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New book guides pet lovers in selecting and welcoming 'Your Ideal Cat'

March 5, 2013

Cat checking out the book "Your Ideal Cat"

Authors Ben and Lynette Hart give advice on how to choose a new feline companion for your existing cat. (Gregory Urquiaga/UC Davis photo)

Cats may have nine lives but humans have only one. Before you decide to share yours with a cat, you might want to check out which breed- and gender-related behaviors are most likely to accompany your feline housemate, suggest two University of California, Davis, animal behaviorists in their new book “Your Ideal Cat.”

“The kitten you choose today will grow into the cat that could be your companion for the next 15 to 20 years,” said veterinarian Benjamin Hart, the book’s co-author and distinguished professor emeritus in the UC Davis School of Veterinary Medicine. He noted that, all too often, kittens or adult cats are chosen because of appearance or happenstance, rather than according to the most compatible behavior traits. 

Hart and co-author Lynette Hart, a professor of veterinary medicine, are experts in animal behavior and human-animal interactions. Their new book is the first to provide evidence-based comparisons of the behavioral characteristics of cat breeds and the genders, they say.

The Harts emphasize that interest in obtaining purebred kittens has grown, and people should know about some rather strong contrasts in behavior among the common breeds in areas such as affection, aggressiveness, fear or friendliness toward visitors, and even the tendency to engage in household urine marking.

It is equally important for people planning to adopt generic, nonpurebred cats to be aware of the range of possible behaviors and of major gender-based differences, they say.

“Our goal is to help prospective cat owners select the breed and gender best suited to their personality, family and home environment,” said Lynette Hart.

In “Your Ideal Cat,” the authors obtained expert rankings for 15 common purebred cat breeds according to 12 behavioral characteristics, all in comparison with the domestic shorthair and domestic longhair. The breed-specific information was developed by rankings gathered from 80 practicing veterinarians, who are members of the Association of Feline Practitioners.

The cat specialists ranked the increasingly popular ragdoll breed as the most affectionate, socially outgoing and least aggressive to cats or people. In contrast, another popular breed, the Bengal, was ranked the least affectionate, most aggressive and one of the most likely breeds — just behind the domestic shorthair — to urine mark. The most active cats — those that may treat the house as a three-dimensional forest — are the Abyssinian and Bengal breeds, with the Abyssinian also being the most playful.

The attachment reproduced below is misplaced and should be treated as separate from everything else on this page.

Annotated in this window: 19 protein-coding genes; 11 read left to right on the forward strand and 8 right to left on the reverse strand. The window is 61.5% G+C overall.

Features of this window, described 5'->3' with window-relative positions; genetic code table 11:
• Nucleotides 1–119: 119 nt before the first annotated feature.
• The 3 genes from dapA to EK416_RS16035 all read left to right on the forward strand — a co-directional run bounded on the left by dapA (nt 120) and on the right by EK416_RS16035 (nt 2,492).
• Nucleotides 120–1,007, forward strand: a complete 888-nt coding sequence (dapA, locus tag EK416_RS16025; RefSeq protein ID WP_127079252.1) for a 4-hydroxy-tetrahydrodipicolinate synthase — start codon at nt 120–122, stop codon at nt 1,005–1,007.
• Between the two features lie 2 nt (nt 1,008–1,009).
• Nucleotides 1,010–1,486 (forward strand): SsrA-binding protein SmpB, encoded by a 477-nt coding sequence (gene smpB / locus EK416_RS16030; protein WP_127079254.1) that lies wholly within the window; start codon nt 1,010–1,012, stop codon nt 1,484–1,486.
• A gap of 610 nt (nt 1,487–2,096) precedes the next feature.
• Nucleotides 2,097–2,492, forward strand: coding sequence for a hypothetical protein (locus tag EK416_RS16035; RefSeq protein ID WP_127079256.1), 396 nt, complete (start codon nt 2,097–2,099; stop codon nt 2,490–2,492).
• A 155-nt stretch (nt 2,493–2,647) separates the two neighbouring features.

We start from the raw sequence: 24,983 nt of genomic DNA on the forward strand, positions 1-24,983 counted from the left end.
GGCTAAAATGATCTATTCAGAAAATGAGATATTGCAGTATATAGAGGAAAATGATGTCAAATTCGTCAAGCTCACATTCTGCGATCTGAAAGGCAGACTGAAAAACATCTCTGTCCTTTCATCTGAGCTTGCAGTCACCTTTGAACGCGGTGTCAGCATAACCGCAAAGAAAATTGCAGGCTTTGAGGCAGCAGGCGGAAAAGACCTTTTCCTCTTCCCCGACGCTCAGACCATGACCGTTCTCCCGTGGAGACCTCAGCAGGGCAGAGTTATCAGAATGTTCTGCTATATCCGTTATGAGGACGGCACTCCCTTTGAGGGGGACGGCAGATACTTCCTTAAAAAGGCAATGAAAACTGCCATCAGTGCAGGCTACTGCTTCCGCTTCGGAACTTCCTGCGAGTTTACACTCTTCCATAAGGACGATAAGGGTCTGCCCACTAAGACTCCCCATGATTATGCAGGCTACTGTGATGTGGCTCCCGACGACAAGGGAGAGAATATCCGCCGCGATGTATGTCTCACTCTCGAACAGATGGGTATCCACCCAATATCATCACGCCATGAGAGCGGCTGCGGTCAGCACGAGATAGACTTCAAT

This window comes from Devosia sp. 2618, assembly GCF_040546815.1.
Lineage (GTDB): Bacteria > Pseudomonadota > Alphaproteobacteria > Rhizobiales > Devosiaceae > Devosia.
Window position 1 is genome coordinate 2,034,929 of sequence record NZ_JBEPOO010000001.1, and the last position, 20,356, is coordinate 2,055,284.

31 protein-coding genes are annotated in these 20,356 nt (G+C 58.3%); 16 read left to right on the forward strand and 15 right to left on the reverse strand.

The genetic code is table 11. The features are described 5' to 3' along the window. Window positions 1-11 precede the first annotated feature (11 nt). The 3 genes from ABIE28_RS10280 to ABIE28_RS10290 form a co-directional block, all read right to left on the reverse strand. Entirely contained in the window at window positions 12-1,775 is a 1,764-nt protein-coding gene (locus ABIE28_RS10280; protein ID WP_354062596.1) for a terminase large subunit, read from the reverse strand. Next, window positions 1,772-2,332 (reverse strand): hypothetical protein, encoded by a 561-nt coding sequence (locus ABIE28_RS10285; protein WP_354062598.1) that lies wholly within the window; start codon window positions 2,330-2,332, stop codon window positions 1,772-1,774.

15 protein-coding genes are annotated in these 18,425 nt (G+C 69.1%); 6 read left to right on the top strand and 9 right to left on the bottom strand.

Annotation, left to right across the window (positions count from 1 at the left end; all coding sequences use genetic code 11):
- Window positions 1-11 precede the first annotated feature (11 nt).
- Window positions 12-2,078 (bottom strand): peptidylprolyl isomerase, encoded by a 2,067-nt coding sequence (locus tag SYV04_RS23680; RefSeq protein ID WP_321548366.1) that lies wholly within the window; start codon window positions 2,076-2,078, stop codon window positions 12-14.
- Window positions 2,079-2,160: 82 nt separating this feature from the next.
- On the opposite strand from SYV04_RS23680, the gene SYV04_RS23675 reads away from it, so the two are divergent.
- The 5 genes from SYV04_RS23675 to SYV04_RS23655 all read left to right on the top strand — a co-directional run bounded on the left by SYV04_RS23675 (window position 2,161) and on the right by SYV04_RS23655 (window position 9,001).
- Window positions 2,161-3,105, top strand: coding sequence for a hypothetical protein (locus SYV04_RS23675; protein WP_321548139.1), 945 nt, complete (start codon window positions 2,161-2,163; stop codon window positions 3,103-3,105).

Readers familiar with the “Zen master” Persian would likely not be surprised to find this breed ranked as least active and socially outgoing, while being the most difficult in litter box issues. And the Siamese was ranked the most vocal.

As for gender-based differences, there was a surprisingly strong consensus that neutered males are more affectionate and less aggressive than spayed females. On the other hand, males are most likely to urine mark in the house.

The Harts also give owners tips for welcoming a new cat into their homes. If possible, they suggest bringing home the litter box and scratching post that the kitten is already using, making the new home smell and feel familiar. And they offer advice for introducing the kitten to a home that already has one or more cats or a dog.

The book also contains advice on how to correct potential problem behaviors, and provides emerging scientific explanations for some of cats’ more endearing or interesting behaviors such as purring, yawning, “flipping out” on catnip and eating grass.

“Your Ideal Cat” contains 172 pages and was first published this month in paperback by Purdue University Press.

Benjamin Hart developed the first comprehensive teaching and research program in companion animal behavior at UC Davis’ William R. Pritchard Veterinary Medical Teaching Hospital and served as chief of the hospital’s behavior service. Lynette Hart studies human-animal interactions and communications, and was founding director of the Center for Animals in Society at UC Davis. Her research produced landmark studies on the socializing effects of animals for people with disabilities and on grief experienced by people following the death of a companion animal. The Harts also co-authored "The Perfect Puppy: How to Choose Your Dog by Its Behavior.”

About UC Davis

UC Davis is a global community of individuals united to better humanity and our natural world while seeking solutions to some of our most pressing challenges. Located near the California state capital, UC Davis has more than 34,000 students, and the full-time equivalent of 4,100 faculty and other academics and 17,400 staff. The campus has an annual research budget of over $750 million, a comprehensive health system and 13 specialized research centers. The university offers interdisciplinary graduate study and 99 undergraduate majors in four colleges and six professional schools.

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